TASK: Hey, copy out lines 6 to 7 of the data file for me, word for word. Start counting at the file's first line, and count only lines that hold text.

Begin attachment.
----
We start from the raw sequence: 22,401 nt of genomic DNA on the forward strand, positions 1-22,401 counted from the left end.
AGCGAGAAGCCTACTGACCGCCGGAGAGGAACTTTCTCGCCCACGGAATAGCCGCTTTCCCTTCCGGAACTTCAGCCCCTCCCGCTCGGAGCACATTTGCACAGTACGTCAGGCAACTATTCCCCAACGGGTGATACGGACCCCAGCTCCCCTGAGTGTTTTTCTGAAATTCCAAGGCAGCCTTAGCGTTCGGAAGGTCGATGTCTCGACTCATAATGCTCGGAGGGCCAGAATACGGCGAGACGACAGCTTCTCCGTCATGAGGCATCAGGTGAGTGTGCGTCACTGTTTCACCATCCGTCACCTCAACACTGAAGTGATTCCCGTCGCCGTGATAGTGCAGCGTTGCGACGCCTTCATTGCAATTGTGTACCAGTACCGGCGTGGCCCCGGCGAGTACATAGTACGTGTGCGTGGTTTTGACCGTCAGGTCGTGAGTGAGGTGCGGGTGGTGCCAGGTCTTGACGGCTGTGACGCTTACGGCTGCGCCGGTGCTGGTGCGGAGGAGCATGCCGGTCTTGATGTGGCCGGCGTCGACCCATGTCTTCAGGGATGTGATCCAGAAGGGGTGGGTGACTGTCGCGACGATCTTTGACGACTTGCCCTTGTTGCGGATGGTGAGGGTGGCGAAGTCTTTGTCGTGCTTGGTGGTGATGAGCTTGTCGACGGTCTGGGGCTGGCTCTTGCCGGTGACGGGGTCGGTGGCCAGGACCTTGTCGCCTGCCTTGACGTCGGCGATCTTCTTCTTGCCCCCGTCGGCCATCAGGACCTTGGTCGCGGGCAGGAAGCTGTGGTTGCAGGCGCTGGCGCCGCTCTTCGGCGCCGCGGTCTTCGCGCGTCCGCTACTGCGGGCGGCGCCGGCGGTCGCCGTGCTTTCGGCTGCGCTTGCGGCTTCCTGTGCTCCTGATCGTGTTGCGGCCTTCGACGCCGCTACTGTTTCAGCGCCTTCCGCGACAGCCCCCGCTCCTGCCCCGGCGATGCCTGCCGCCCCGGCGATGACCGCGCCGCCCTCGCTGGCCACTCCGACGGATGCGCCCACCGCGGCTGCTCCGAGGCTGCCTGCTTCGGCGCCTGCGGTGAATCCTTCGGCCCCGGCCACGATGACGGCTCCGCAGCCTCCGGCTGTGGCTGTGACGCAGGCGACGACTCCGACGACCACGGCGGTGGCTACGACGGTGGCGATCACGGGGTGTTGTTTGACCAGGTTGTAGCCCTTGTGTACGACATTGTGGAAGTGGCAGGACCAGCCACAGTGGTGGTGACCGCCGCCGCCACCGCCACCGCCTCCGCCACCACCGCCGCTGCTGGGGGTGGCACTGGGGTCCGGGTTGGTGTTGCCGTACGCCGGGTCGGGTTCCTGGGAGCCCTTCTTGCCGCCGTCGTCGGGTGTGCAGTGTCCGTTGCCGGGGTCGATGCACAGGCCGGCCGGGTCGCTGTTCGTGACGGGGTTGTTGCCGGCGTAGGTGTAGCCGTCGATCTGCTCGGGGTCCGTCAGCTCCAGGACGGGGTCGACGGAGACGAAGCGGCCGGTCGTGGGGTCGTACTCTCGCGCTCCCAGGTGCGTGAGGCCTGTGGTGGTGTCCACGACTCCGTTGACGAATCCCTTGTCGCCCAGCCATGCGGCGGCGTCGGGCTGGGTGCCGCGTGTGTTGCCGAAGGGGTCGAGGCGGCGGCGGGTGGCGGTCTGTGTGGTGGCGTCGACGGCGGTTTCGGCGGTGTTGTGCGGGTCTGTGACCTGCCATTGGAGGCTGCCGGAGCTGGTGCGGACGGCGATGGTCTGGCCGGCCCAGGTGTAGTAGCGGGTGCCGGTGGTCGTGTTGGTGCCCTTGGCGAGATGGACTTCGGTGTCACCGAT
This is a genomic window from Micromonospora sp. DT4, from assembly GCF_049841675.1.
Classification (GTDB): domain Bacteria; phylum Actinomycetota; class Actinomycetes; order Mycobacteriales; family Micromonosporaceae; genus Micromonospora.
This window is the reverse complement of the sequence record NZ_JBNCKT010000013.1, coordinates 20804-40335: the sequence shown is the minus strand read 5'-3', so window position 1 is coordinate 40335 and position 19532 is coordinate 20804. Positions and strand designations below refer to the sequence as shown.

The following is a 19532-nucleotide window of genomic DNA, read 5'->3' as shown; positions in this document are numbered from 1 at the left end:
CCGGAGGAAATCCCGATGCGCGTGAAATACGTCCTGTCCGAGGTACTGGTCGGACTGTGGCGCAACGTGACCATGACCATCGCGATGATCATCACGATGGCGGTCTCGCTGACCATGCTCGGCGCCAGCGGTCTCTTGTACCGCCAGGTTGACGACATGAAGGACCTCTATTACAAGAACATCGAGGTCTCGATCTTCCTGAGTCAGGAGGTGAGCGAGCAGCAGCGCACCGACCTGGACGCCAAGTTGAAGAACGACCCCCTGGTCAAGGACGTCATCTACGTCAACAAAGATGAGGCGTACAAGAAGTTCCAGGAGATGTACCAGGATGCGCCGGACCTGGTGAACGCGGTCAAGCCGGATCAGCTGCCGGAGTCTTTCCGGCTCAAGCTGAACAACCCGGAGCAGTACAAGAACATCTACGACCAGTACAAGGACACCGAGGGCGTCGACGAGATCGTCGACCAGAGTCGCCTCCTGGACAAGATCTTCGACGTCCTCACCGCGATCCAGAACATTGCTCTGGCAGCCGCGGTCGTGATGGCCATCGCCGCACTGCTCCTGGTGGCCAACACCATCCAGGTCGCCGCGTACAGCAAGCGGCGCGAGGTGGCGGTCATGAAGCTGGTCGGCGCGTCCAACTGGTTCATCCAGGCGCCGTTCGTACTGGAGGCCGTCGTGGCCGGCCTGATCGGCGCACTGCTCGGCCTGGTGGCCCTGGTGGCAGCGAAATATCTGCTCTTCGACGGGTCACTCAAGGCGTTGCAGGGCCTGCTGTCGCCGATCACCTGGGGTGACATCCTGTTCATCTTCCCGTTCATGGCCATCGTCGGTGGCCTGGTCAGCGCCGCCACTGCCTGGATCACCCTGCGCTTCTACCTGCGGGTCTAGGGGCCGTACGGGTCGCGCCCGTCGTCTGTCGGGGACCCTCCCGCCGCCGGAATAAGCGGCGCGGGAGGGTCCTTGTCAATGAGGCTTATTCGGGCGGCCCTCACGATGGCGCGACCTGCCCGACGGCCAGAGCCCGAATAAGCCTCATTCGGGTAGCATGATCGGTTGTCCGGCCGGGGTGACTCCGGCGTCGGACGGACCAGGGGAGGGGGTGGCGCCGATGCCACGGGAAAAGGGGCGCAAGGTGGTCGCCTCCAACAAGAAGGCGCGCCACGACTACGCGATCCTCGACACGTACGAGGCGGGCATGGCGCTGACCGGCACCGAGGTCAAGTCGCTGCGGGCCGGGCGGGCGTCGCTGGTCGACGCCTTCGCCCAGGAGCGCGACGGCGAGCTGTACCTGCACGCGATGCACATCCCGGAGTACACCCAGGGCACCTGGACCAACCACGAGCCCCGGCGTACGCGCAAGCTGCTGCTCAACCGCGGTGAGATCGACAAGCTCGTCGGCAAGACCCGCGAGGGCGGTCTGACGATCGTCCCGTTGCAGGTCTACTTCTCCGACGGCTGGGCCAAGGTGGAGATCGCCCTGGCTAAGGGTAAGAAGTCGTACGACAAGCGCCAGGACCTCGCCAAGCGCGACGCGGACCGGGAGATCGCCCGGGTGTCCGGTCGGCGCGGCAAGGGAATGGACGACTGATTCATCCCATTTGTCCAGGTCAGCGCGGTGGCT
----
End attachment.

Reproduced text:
The following is a 19532-nucleotide window of genomic DNA, read 5'->3' as shown; positions in this document are numbered from 1 at the left end:
CCGGAGGAAATCCCGATGCGCGTGAAATACGTCCTGTCCGAGGTACTGGTCGGACTGTGGCGCAACGTGACCATGACCATCGCGATGATCATCACGATGGCGGTCTCGCTGACCATGCTCGGCGCCAGCGGTCTCTTGTACCGCCAGGTTGACGACATGAAGGACCTCTATTACAAGAACATCGAGGTCTCGATCTTCCTGAGTCAGGAGGTGAGCGAGCAGCAGCGCACCGACCTGGACGCCAAGTTGAAGAACGACCCCCTGGTCAAGGACGTCATCTACGTCAACAAAGATGAGGCGTACAAGAAGTTCCAGGAGATGTACCAGGATGCGCCGGACCTGGTGAACGCGGTCAAGCCGGATCAGCTGCCGGAGTCTTTCCGGCTCAAGCTGAACAACCCGGAGCAGTACAAGAACATCTACGACCAGTACAAGGACACCGAGGGCGTCGACGAGATCGTCGACCAGAGTCGCCTCCTGGACAAGATCTTCGACGTCCTCACCGCGATCCAGAACATTGCTCTGGCAGCCGCGGTCGTGATGGCCATCGCCGCACTGCTCCTGGTGGCCAACACCATCCAGGTCGCCGCGTACAGCAAGCGGCGCGAGGTGGCGGTCATGAAGCTGGTCGGCGCGTCCAACTGGTTCATCCAGGCGCCGTTCGTACTGGAGGCCGTCGTGGCCGGCCTGATCGGCGCACTGCTCGGCCTGGTGGCCCTGGTGGCAGCGAAATATCTGCTCTTCGACGGGTCACTCAAGGCGTTGCAGGGCCTGCTGTCGCCGATCACCTGGGGTGACATCCTGTTCATCTTCCCGTTCATGGCCATCGTCGGTGGCCTGGTCAGCGCCGCCACTGCCTGGATCACCCTGCGCTTCTACCTGCGGGTCTAGGGGCCGTACGGGTCGCGCCCGTCGTCTGTCGGGGACCCTCCCGCCGCCGGAATAAGCGGCGCGGGAGGGTCCTTGTCAATGAGGCTTATTCGGGCGGCCCTCACGATGGCGCGACCTGCCCGACGGCCAGAGCCCGAATAAGCCTCATTCGGGTAGCATGATCGGTTGTCCGGCCGGGGTGACTCCGGCGTCGGACGGACCAGGGGAGGGGGTGGCGCCGATGCCACGGGAAAAGGGGCGCAAGGTGGTCGCCTCCAACAAGAAGGCGCGCCACGACTACGCGATCCTCGACACGTACGAGGCGGGCATGGCGCTGACCGGCACCGAGGTCAAGTCGCTGCGGGCCGGGCGGGCGTCGCTGGTCGACGCCTTCGCCCAGGAGCGCGACGGCGAGCTGTACCTGCACGCGATGCACATCCCGGAGTACACCCAGGGCACCTGGACCAACCACGAGCCCCGGCGTACGCGCAAGCTGCTGCTCAACCGCGGTGAGATCGACAAGCTCGTCGGCAAGACCCGCGAGGGCGGTCTGACGATCGTCCCGTTGCAGGTCTACTTCTCCGACGGCTGGGCCAAGGTGGAGATCGCCCTGGCTAAGGGTAAGAAGTCGTACGACAAGCGCCAGGACCTCGCCAAGCGCGACGCGGACCGGGAGATCGCCCGGGTGTCCGGTCGGCGCGGCAAGGGAATGGACGACTGATTCATCCCATTTGTCCAGGTCAGCGCGGTGGCT